Punk Science: Wi-Fi from the sky

Welcome to the third semester of Punk Science my fellow nerdlings!
In this week’s installment, we briefly say goodbye to the sciences in order to visit its neighbor in the STEM acronym: technology.
With a pandemic still very much a part of our world, life as we know it has changed radically from the everyday before COVID-19. Remember when you used to go to school to go to school?
These days, remote learning has rapidly become a widespread medium for educators and students alike. Platforms like Zoom, Discord, and other social media outlets have become the normal way of communication in a time where face-to-face contact is kept to a minimum.
There is a catch to this new wave of connectivity, however. What if you have terrible internet?
There’s plenty to be said for Vermont. It’s a scenic locale, full of rural charm and tight-knit communities. One thing that you probably won’t find high up on that list of green mountain blisses, however, is high speed internet. Most communities have standard internet, with the push for broadband and fiber optic delivery methods still years away from full coverage.
That takes a real toll in a world where most of our interactions, both for work and for pleasure, come from the internet. On a particularly windy day, you can watch as your journalism professor freezes mid-sentence as if he had a stroke or you’re watching an episode of your favorite trendy series, only to see the little spinning ring of death pop up in the middle of your screen. Such is the way of internet in northern Vermont.
If things go well for SpaceX over the next couple years though, there might be relief in sight.
Starlink, a brainchild of the near mythical figure Elon Musk, is a novel solution to a decades old problem. How to get internet to those who are underserved or completely lacking in connectivity at all.
Crashing into the scene is a concept that has captivated many since its inception.
The primary goal of Starlink is to fill the low earth orbit with small communications satellites in a massive, human made constellation that can deliver internet to the far corners of the globe, and possibly beyond.
In the case of SpaceX and the Starlink project, the plan is to eventually have a network of 10,000 to 20,000 satellites in orbit around earth, each of them part of a tapestry that spans the globe and makes it possible for anyone and everyone to have some form of internet access.
It’s an ambitious goal, costing billions in startup costs alone. As of press time, Starlink has sent just over 1,300 satellites into low orbit, many of which can be seen in the night sky if you’re in the right spot on earth.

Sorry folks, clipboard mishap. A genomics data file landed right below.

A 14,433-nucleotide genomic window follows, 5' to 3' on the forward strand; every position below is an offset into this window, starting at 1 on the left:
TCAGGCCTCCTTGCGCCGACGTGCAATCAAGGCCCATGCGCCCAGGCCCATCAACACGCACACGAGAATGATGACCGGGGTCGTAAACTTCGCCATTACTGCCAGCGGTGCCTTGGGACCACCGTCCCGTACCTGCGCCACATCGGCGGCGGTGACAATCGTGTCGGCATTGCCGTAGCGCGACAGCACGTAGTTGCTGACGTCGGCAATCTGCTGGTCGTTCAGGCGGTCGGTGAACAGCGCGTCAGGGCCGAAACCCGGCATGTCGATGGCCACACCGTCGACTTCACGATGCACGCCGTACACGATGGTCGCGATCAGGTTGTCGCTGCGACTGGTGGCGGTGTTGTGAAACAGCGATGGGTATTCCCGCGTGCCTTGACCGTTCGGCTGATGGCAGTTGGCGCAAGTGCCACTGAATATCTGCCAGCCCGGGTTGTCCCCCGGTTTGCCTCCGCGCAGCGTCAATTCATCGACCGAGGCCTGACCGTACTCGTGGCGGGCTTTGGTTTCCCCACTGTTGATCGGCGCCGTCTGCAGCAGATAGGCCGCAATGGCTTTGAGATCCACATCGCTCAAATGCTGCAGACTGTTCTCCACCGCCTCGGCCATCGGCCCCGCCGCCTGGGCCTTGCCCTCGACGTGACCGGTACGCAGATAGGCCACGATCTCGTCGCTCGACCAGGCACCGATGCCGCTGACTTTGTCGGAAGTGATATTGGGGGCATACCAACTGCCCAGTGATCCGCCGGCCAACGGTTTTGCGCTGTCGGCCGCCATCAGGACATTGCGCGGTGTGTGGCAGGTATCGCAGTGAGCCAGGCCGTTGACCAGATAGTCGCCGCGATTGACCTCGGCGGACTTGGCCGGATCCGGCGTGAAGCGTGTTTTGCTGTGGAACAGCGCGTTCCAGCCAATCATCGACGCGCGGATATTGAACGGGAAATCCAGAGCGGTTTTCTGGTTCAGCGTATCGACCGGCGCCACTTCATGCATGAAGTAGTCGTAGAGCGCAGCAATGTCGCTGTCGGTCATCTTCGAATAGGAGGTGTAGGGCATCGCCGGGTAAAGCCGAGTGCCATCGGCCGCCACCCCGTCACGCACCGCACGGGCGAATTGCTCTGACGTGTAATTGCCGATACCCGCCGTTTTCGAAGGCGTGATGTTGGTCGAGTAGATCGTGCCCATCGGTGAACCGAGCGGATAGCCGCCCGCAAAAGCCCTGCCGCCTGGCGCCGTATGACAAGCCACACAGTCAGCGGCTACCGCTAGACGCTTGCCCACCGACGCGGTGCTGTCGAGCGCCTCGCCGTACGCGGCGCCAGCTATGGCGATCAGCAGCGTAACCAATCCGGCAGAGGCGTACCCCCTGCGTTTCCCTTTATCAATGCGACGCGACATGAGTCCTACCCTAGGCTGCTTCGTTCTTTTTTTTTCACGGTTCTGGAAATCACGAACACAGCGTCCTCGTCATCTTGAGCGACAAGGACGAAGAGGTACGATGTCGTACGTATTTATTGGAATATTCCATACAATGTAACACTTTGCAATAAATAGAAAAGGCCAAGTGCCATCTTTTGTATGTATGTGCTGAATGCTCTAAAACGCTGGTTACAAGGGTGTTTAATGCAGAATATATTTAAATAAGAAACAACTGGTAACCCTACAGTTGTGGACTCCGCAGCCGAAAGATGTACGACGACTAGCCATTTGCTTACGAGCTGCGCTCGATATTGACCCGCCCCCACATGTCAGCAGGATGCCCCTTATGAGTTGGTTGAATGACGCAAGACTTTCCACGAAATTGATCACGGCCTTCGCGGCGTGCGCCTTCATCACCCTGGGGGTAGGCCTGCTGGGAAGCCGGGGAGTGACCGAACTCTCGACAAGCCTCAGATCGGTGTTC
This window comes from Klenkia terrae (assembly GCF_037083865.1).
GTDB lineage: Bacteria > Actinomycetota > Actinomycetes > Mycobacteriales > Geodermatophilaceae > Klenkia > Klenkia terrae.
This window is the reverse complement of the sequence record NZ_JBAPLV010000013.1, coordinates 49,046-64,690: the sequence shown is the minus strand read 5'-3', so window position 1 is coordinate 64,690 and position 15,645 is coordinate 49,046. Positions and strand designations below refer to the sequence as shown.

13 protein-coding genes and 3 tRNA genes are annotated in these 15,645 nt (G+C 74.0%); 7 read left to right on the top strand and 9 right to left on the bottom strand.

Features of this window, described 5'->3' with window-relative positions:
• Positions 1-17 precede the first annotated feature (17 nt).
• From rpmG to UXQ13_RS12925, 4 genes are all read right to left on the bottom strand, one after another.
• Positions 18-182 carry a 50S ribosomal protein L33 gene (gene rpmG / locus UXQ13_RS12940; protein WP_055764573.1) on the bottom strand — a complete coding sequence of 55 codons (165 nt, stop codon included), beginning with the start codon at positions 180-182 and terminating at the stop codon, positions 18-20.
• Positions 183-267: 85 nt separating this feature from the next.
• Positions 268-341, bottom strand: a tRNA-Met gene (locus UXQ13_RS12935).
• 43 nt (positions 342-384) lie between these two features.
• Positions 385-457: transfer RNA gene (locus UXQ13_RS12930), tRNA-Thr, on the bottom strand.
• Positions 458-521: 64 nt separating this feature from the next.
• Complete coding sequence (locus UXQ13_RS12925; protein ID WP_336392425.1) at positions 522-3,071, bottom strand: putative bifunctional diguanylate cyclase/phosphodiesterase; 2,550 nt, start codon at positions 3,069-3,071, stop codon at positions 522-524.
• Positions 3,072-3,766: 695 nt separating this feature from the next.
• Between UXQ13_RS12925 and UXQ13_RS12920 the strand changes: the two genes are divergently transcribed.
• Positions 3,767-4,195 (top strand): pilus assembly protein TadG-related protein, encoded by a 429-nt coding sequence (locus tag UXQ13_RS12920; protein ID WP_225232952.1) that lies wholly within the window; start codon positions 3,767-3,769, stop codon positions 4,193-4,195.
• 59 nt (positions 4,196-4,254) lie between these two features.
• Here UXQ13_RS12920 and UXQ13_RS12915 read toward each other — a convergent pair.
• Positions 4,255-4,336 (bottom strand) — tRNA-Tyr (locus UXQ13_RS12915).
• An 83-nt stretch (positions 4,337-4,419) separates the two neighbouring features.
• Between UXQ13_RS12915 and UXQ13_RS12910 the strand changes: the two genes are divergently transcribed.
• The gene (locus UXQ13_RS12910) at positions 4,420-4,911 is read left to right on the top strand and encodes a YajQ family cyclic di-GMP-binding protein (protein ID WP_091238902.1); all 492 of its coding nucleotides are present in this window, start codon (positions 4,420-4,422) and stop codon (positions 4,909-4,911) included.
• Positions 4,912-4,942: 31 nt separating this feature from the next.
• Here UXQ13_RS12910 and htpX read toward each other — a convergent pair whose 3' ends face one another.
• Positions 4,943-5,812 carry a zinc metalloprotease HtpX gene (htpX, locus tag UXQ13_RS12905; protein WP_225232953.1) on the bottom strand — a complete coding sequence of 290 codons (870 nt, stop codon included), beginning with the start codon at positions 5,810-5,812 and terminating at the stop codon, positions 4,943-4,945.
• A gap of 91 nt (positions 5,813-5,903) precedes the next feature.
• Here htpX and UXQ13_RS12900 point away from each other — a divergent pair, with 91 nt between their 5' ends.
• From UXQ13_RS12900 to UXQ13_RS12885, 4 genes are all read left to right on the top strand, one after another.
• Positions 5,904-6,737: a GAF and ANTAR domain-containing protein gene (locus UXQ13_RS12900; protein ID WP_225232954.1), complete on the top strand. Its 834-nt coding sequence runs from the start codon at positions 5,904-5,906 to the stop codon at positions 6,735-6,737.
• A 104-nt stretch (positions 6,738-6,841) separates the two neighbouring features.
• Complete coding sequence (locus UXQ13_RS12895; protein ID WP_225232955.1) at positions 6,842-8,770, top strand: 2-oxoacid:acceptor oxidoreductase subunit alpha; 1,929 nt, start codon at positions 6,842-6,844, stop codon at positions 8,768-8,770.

This poses its own problem for astrologists, many of whom are concerned that this sudden uptick in space traffic will make stargazing from earth nearly impossible. The consequences of a synthetic constellation have already become apparent in one case, when a telescope at Arizona’s Lowell University recorded an image streaked through with bright, white lines, the trails of Starlink satellites that were flying overhead.
There are other concerns over the amount of material that is being sent to space, especially in low orbit. While SpaceX is the current leader in this new space race, there are other companies with their eye on the sky. Amazon, among others, is looking to begin work on its own constellation orbiting around earth, and with all that traffic, there’s potential for disaster.
Collisions, space debris, and stargazing aside, the project is still an interesting and novel goal. Already in 2020, Starlink has helped provide coverage to emergency workers involved with the wildfires in California and Oregon last year.
At present, there are roughly 10,000 subscribers in the beta test of the new internet network, with many more applications waiting to be processed. With COVID-19 still very much a real part of our lives, the issue of internet and connectivity is a large part of our everyday lives. Anything to help alleviate the growing pains of frozen professors and infinitely loading TV episodes seems like a worthy project given our current world state.
For now, that’s all the science we’ll be looking at this week. Make sure to look out for the next installment of Punk Science, where we’ll be looking at yet another fascinating area of science and technology. Until next time, farewell from Punk Science, where we’re making science cool again!